There are N integers in an array A. All but one integer occur in pairs. Your task is to find the number that occurs only once.
The first line of the input contains an integer N, indicating the number of integers. The next line contains N space-separated integers that form the array A.
\$N % 2 = 1\$ (N is an odd number)
Output S, the number that occurs only once.
#!/usr/bin/py from collections import Counter def histogram(ary): """ Creates a histogram of the given array. Args: ary: The array. Returns: The dictionary with key as number and value as count. """ return Counter(ary) def lonelyinteger(ary): """ Finds the unique element in the array. Args: ary: The input array. Returns: Number or None """ for frequency in histogram(ary).items(): if frequency == 1: return frequency return None if __name__ == '__main__': a = int(raw_input()) b = map(int, raw_input().strip().split(" ")) print lonelyinteger(b)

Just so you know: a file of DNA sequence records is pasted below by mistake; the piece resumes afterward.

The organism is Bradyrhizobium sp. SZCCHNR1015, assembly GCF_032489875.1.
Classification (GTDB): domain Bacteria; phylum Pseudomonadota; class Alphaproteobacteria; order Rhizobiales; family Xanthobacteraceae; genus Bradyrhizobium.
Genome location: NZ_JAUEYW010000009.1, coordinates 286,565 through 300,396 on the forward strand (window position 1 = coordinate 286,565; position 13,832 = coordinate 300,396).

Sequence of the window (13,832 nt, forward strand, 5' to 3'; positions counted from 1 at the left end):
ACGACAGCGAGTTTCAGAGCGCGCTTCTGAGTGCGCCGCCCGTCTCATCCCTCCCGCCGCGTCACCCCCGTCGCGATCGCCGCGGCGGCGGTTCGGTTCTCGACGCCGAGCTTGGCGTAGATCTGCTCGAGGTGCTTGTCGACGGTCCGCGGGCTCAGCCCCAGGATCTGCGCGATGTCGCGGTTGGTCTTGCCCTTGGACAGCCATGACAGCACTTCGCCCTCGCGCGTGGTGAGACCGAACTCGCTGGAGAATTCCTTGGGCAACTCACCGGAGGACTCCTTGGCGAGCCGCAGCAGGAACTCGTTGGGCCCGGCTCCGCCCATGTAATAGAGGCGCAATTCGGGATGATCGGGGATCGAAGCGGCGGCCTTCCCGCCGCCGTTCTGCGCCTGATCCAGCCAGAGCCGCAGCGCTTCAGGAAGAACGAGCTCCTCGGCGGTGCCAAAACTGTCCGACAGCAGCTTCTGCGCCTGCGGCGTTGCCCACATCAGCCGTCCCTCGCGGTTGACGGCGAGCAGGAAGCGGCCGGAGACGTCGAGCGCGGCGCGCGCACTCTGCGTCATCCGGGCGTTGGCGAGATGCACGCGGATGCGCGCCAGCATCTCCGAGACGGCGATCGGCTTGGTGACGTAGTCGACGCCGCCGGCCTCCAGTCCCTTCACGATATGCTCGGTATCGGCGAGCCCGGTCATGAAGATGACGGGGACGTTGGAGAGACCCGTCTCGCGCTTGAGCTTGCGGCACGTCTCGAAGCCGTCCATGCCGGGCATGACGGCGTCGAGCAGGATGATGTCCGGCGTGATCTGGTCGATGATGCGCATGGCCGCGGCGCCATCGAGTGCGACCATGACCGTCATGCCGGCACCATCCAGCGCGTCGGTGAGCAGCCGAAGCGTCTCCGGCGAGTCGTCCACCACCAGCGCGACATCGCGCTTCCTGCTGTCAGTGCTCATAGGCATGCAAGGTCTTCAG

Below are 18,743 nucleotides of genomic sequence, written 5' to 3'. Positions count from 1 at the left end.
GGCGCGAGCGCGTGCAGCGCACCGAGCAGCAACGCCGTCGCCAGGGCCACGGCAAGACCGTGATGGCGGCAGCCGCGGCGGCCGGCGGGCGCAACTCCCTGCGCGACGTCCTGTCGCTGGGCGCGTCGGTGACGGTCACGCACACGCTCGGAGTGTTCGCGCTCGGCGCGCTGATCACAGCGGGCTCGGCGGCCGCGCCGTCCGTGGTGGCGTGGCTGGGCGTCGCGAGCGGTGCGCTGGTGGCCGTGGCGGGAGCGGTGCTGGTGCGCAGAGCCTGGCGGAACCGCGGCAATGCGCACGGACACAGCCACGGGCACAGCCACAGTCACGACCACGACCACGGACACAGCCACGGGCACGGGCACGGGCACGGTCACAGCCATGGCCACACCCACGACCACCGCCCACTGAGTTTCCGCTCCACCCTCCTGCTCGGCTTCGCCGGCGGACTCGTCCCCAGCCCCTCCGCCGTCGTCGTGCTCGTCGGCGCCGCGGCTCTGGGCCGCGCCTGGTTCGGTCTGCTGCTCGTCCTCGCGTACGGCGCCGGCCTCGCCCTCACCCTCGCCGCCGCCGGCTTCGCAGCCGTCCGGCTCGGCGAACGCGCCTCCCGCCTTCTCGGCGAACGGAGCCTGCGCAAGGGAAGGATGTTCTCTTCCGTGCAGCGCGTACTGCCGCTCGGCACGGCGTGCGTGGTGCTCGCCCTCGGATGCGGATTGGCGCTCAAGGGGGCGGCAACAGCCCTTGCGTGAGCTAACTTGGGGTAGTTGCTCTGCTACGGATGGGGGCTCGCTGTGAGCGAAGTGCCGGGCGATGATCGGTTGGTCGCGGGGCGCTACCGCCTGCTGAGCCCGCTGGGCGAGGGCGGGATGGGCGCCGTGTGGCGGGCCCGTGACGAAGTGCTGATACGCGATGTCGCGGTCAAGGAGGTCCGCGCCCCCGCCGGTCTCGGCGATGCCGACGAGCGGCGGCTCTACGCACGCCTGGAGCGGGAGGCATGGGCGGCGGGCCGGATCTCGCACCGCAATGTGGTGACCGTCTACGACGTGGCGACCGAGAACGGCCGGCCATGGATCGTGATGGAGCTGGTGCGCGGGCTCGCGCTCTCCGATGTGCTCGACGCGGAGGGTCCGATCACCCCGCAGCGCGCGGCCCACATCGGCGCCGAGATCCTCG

The solution works perfectly fine. But in the process of learning problem-solving, I am interested in a few things:
- I don't think that the information like N is odd or maximum limit of 100 is related to my solution. Is there some optimizations I am missing?
- What about the space complexity? I think it's \$O(N)\$ + size of the histogram.
- Runtime seems linear i.e \$O(N)\$.
It includes the factors like why N should be odd.
1 ^ 1 ^ 2 ^ 2 ^ 3
#!/usr/bin/py def lonelyinteger(a): res = 0 for each in a: res ^= each return res if __name__ == '__main__': a = input() b = map(int, raw_input().strip().split(" ")) print lonelyinteger(b)